You Asked, We Answered: How To Deal With Huge Pores

Acne usually gets all the attention when it comes to maddening skin care issues, but there’s another complexion problem that drives women nuts: large pores. Those suckers can pop up from oily skin, sun damage, aging, or simply because you inherited them from your folks. But as Karina G. from Chicago knows, treating them can be tricky.
She asks, "I’m 26, but I feel like my large pores make me look a decade older. When I hit up the beauty counter, I'm so overwhelmed by the options. What exactly should I look for?”
I know choosing the right treatment is a daunting task when you’re staring at endless displays of lotions and creams, so to make your next trip to the mall less traumatic, I got some advice from New York City-based dermatologist Rosemarie Ingleton. And, I’ve figured out a few quick cover-up tricks of my own.
Web2Korres Pomegranate Mattifying Treatment, $38, available at Sephora; Bioré Deep Cleansing Pore Strips, $13.99, available at; Murad Pore Reform Blackhead & Pore Clearing Duo, $49.50, available at Murad.
How to minimize ‘em at home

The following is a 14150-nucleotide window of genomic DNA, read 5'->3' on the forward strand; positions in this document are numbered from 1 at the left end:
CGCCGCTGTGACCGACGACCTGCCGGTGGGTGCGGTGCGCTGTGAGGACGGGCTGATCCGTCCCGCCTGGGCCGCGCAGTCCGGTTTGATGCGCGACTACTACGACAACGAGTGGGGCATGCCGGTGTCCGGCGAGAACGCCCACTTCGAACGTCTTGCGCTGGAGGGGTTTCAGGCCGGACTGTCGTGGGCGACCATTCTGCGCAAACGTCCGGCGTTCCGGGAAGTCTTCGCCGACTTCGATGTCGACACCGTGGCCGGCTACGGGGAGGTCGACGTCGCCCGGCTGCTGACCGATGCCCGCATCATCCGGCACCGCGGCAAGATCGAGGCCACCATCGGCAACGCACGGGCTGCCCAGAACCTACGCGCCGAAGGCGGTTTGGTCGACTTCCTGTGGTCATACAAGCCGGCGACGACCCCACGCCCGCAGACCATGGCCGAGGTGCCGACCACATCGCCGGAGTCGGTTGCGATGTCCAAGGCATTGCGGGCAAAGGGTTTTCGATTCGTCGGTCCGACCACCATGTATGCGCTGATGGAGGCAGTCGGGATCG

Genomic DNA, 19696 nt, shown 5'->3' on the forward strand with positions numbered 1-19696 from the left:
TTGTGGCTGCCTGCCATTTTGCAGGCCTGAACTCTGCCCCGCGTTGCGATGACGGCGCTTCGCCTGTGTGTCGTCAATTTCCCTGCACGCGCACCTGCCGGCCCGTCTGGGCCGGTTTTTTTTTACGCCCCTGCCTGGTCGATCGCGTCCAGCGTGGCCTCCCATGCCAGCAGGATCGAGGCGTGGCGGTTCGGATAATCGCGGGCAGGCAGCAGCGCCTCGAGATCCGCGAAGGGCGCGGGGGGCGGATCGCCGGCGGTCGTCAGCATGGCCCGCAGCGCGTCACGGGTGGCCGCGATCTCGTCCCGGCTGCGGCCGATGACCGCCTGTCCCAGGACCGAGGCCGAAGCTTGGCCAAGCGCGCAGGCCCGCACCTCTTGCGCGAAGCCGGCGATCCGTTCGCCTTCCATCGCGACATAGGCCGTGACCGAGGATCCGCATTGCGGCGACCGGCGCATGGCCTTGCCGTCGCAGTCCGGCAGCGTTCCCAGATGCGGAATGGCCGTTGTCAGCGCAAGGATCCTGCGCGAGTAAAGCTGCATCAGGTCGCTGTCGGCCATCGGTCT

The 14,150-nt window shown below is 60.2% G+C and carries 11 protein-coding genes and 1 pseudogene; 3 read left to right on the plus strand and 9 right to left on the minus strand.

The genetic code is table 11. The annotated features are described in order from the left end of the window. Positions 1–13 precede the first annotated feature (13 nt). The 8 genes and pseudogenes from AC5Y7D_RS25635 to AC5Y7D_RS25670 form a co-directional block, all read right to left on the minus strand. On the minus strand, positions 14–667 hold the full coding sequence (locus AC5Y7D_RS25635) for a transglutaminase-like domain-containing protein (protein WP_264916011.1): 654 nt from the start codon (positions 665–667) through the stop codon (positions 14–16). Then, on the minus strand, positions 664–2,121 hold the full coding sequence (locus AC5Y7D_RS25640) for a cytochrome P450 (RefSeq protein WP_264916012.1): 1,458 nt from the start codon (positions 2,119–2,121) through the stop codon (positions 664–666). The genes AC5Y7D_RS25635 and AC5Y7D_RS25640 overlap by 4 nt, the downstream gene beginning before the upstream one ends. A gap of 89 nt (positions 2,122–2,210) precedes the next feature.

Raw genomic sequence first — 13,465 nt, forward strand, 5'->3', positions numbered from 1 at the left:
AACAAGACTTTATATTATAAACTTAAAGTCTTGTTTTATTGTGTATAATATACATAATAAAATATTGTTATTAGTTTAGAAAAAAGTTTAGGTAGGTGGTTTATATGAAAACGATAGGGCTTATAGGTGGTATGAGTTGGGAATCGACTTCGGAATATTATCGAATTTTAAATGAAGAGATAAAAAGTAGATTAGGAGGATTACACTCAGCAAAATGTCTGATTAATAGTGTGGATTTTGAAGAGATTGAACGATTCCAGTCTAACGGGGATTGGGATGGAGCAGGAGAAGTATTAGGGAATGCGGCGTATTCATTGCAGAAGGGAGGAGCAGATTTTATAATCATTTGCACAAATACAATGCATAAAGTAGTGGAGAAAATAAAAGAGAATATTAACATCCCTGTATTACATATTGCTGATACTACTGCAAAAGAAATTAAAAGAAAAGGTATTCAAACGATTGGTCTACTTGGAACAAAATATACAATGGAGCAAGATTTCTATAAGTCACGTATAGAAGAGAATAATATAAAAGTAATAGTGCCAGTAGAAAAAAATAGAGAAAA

When shopping for products, look for peels, face scrubs, and masks that contain an alpha hydroxy acid (or AHA for short) like glycolic acid, or a beta hydroxy acid (BHA) like the more well-known acne fighter, salicylic acid. These ingredients help amp up cell turnover and keep pores gunk-free. “Pore-clearing strips are also useful. When the pores are clogged, they appear larger,” says Dr. Ingleton. She suggests using products with AHAs and BHAs three times a week max to avoid irritation. Try Murad Pore Reform Blackhead & Pore Clearing Duo. If you're doing strips, just do it once a week. I like Bioré Deep Cleansing Pore Strips.
For a DIY remedy, apply plain yogurt all over your face and let it sit for 10 minutes. Rinse it off, then apply moisturizer as usual. “Lactic acid and probiotics [within the yogurt] temporarily help to shrink the pores,” Dr. Ingleton explains.
How to minimize 'em at the doctor’s office
If you’ve tried everything, and your pores still won’t budge, go see a derm. You might need a peel with a higher concentration of acid, or a professional treatment like photodynamic therapy.
How it works: A photosensitizing agent called levulonic acid is applied to your skin, then your face is exposed to blue light for up to an hour, depending on your skin tone. The treatment will set you back about $350 and you can get it once a month until you get the results you want. “Photodynamic therapy works best for people whose pores are caused by sun damage," says Dr. Ingleton.
How to cover ‘em up
Since shine can make pores look even larger, I find it helps to stick with lightweight, oil-free facial moisturizers. And before you put on your makeup, apply a mattifying primer that’ll fill in your pores, like Korres Pomegranate Mattifying Treatment. Rub it onto your t-zone or wherever you need it for a smoother, fresher face.
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